The revocation process for charter schools stayed mostly the same, but the renewal process now focuses heavily on academic performance, Sklar said. Community interest isn’t considered in the renewal because the schools, which have likely been in the district for a minimum of five years to need to renew, are assumed to be a part of the community already, he said.

Sklar said schools are split into three categories depending on their performance, which essentially determines whether they’ll be renewed. Mid-range performing schools are required to be renewed by the board for five years; an additional two years can be added on for high performing schools. The usual case where a charter revocation can happen is with low performing schools, but boards have the option to give those schools a two-year renewal to see whether the academic performance will improve.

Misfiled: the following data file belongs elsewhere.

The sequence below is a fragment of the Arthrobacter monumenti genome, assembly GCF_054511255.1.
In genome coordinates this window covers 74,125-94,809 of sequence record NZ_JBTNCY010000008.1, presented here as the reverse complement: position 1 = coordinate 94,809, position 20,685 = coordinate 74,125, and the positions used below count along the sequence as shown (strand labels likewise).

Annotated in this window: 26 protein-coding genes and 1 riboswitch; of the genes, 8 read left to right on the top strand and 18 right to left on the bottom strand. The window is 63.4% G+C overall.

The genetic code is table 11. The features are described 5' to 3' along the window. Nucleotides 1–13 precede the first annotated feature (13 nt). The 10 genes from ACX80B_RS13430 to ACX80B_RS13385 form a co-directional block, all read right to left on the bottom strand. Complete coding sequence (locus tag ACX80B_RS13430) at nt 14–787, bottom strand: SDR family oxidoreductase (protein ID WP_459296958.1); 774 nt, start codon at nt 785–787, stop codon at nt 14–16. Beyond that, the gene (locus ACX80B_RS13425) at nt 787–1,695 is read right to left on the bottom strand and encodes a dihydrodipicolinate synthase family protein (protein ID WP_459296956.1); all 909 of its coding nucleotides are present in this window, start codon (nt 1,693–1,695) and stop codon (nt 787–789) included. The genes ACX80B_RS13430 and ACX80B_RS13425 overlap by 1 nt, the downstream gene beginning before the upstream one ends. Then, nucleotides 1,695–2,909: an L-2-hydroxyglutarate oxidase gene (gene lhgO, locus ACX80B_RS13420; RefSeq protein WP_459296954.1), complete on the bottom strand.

Sklar added that the committee was probably ahead of the game talking about updating the board charter policy now. Because AB 1505 went into effect right in the middle of the pandemic, he said, school districts had other priorities they had to pay attention to at the time. Very few districts have updated their policy so far; the San Diego Unified School District and Los Angeles Unified School District are notable exceptions, but both are large districts with a heavy charter school presence.

No Comments

Post A Comment

Enjoy our content?